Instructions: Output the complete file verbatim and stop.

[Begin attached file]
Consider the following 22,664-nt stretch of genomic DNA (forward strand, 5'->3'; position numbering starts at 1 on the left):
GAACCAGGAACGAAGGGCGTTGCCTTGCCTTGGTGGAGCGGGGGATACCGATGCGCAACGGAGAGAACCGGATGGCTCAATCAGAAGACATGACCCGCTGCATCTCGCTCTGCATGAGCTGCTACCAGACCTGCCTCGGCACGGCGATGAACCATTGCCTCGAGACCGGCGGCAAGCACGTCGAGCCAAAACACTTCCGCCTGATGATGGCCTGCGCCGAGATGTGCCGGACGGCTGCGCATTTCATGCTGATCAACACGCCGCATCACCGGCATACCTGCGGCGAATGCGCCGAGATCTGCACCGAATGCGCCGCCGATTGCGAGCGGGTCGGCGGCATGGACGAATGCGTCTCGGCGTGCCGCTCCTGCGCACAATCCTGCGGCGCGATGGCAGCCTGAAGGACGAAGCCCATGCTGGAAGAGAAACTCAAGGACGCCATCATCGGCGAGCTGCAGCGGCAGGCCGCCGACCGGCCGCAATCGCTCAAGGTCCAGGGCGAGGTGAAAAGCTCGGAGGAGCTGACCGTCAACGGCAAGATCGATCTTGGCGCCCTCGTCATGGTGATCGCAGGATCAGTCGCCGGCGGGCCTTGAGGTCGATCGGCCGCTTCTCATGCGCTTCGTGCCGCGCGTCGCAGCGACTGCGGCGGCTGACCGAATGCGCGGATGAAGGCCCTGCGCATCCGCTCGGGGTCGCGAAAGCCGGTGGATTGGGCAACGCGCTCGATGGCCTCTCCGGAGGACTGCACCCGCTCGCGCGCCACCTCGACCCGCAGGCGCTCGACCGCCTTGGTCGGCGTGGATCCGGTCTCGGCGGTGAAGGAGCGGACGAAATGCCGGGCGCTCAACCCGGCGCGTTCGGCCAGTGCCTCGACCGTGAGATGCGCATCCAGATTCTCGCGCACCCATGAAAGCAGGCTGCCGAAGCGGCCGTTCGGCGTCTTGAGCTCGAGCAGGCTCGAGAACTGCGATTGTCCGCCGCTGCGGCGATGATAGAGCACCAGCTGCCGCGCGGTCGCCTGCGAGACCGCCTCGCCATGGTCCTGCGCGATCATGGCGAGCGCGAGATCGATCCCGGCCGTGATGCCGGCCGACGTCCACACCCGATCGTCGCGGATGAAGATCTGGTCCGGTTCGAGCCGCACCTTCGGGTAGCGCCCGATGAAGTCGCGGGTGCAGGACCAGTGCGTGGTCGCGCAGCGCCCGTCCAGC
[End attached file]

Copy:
Consider the following 22,664-nt stretch of genomic DNA (forward strand, 5'->3'; position numbering starts at 1 on the left):
GAACCAGGAACGAAGGGCGTTGCCTTGCCTTGGTGGAGCGGGGGATACCGATGCGCAACGGAGAGAACCGGATGGCTCAATCAGAAGACATGACCCGCTGCATCTCGCTCTGCATGAGCTGCTACCAGACCTGCCTCGGCACGGCGATGAACCATTGCCTCGAGACCGGCGGCAAGCACGTCGAGCCAAAACACTTCCGCCTGATGATGGCCTGCGCCGAGATGTGCCGGACGGCTGCGCATTTCATGCTGATCAACACGCCGCATCACCGGCATACCTGCGGCGAATGCGCCGAGATCTGCACCGAATGCGCCGCCGATTGCGAGCGGGTCGGCGGCATGGACGAATGCGTCTCGGCGTGCCGCTCCTGCGCACAATCCTGCGGCGCGATGGCAGCCTGAAGGACGAAGCCCATGCTGGAAGAGAAACTCAAGGACGCCATCATCGGCGAGCTGCAGCGGCAGGCCGCCGACCGGCCGCAATCGCTCAAGGTCCAGGGCGAGGTGAAAAGCTCGGAGGAGCTGACCGTCAACGGCAAGATCGATCTTGGCGCCCTCGTCATGGTGATCGCAGGATCAGTCGCCGGCGGGCCTTGAGGTCGATCGGCCGCTTCTCATGCGCTTCGTGCCGCGCGTCGCAGCGACTGCGGCGGCTGACCGAATGCGCGGATGAAGGCCCTGCGCATCCGCTCGGGGTCGCGAAAGCCGGTGGATTGGGCAACGCGCTCGATGGCCTCTCCGGAGGACTGCACCCGCTCGCGCGCCACCTCGACCCGCAGGCGCTCGACCGCCTTGGTCGGCGTGGATCCGGTCTCGGCGGTGAAGGAGCGGACGAAATGCCGGGCGCTCAACCCGGCGCGTTCGGCCAGTGCCTCGACCGTGAGATGCGCATCCAGATTCTCGCGCACCCATGAAAGCAGGCTGCCGAAGCGGCCGTTCGGCGTCTTGAGCTCGAGCAGGCTCGAGAACTGCGATTGTCCGCCGCTGCGGCGATGATAGAGCACCAGCTGCCGCGCGGTCGCCTGCGAGACCGCCTCGCCATGGTCCTGCGCGATCATGGCGAGCGCGAGATCGATCCCGGCCGTGATGCCGGCCGACGTCCACACCCGATCGTCGCGGATGAAGATCTGGTCCGGTTCGAGCCGCACCTTCGGGTAGCGCCCGATGAAGTCGCGGGTGCAGGACCAGTGCGTGGTCGCGCAGCGCCCGTCCAGC